DIFOTI images and front-illuminated infrared light images did not show caries. In contrast, QLF produced images that could be used to identify caries, as the colored or dirty area was black. The front-illuminated infrared light method produces scattering, due to heterogeneous structures such as hard tooth tissue; however, scattering is rare in the enamel layer, and absorption does not occur for the colored area of organic matter.
A relatively high level of scattering occurs in dentine. If the light was illuminated vertically from the front, it was difficult to observe sufficient scattering. Thus, an excellent image was obtained if the light passed through the enamel layer only.
Linear regression analysis showed a significant correlation between DIFOTI images, QLF images, forward IR images, and diagnodent values (r = 0.67 for diagnodent value on DIFOTI lesion contrast; p < 0.01; Fig. 9).
For DIFOTI lesion contrast versus forward IR scattering lesion contrast, the r value was 0.35, which indicates a significant in-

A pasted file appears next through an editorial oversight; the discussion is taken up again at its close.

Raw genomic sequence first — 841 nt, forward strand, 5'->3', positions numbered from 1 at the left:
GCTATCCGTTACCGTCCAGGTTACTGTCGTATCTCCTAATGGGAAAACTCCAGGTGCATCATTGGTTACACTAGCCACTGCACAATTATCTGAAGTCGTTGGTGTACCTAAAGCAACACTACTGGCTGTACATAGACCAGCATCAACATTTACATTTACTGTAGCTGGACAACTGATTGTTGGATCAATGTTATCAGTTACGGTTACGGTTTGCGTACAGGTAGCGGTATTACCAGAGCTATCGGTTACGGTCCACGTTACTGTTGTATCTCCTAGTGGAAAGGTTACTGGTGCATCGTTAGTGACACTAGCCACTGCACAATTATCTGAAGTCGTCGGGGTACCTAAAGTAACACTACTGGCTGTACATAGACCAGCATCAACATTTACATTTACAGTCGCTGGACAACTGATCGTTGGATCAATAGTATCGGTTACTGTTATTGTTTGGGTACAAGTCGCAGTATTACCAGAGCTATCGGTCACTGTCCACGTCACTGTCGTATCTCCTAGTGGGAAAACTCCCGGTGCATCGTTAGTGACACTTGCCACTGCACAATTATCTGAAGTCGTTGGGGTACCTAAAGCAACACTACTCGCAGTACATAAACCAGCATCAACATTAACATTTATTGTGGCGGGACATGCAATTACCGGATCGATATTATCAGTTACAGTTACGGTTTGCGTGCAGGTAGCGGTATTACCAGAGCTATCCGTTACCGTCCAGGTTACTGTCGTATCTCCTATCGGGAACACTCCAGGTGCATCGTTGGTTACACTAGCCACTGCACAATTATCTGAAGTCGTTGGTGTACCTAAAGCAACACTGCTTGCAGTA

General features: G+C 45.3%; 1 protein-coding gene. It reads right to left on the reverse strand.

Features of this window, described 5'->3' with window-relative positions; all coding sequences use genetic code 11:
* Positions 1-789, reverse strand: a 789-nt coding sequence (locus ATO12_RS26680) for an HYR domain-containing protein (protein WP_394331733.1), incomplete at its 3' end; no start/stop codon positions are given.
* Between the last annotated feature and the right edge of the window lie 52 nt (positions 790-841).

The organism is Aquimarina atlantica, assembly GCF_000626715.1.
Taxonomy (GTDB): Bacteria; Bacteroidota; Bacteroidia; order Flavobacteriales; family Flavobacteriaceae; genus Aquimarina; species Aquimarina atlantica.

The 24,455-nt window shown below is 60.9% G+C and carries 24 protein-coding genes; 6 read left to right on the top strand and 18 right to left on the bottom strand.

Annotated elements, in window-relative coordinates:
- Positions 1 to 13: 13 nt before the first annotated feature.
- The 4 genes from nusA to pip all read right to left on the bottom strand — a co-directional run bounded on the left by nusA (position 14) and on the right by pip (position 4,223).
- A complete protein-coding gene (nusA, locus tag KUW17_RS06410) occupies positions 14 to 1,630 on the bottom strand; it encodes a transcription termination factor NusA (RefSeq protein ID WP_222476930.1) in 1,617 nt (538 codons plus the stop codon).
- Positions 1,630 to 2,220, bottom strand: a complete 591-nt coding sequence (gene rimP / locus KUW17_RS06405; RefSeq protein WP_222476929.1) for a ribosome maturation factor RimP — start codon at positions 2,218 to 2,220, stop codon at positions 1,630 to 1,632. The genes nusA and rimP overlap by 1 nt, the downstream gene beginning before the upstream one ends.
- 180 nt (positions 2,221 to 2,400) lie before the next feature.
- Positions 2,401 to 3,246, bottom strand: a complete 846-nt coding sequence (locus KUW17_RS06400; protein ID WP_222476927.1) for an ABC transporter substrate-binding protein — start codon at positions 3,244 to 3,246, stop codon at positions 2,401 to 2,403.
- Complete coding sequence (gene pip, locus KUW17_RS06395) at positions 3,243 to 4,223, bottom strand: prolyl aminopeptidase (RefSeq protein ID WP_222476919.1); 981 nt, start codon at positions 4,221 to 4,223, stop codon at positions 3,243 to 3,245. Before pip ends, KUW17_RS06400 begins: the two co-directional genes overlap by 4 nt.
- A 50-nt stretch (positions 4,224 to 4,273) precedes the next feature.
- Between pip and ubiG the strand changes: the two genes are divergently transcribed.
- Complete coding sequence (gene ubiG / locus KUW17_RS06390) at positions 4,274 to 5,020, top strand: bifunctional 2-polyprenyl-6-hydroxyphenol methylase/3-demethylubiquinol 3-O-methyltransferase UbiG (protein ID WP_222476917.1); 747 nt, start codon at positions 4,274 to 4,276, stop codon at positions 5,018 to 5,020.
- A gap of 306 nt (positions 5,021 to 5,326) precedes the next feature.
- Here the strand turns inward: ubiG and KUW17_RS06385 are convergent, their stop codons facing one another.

crease (p < 0.05, Fig. 10).
However, no significant differences in the QLF lesion contrast versus forward IF scattering lesion contrast (Fig. 11), or the diagnodent value versus the QLF lesion contrast, were observed (Fig. 12). Further, no significant difference between diagnodent values versus the forward IR lesion contrast was observed (Fig. 13).
Dental tissues destroyed by dental carries are not regenerated. However, during the early stage of dental caries, demineralization and remineralization occur at the same time under a normal oral cavity environment . Even before a cavity forms, demineralization should be detected, and the current status should be diagnosed to prevent the formation of a cavity.
The objective of early diagnosis is to remineralize enamel, using a non-invasive method. Therefore, it is most important to develop an accurate and highly sensitive diagnostic method that detects incipient enamel caries .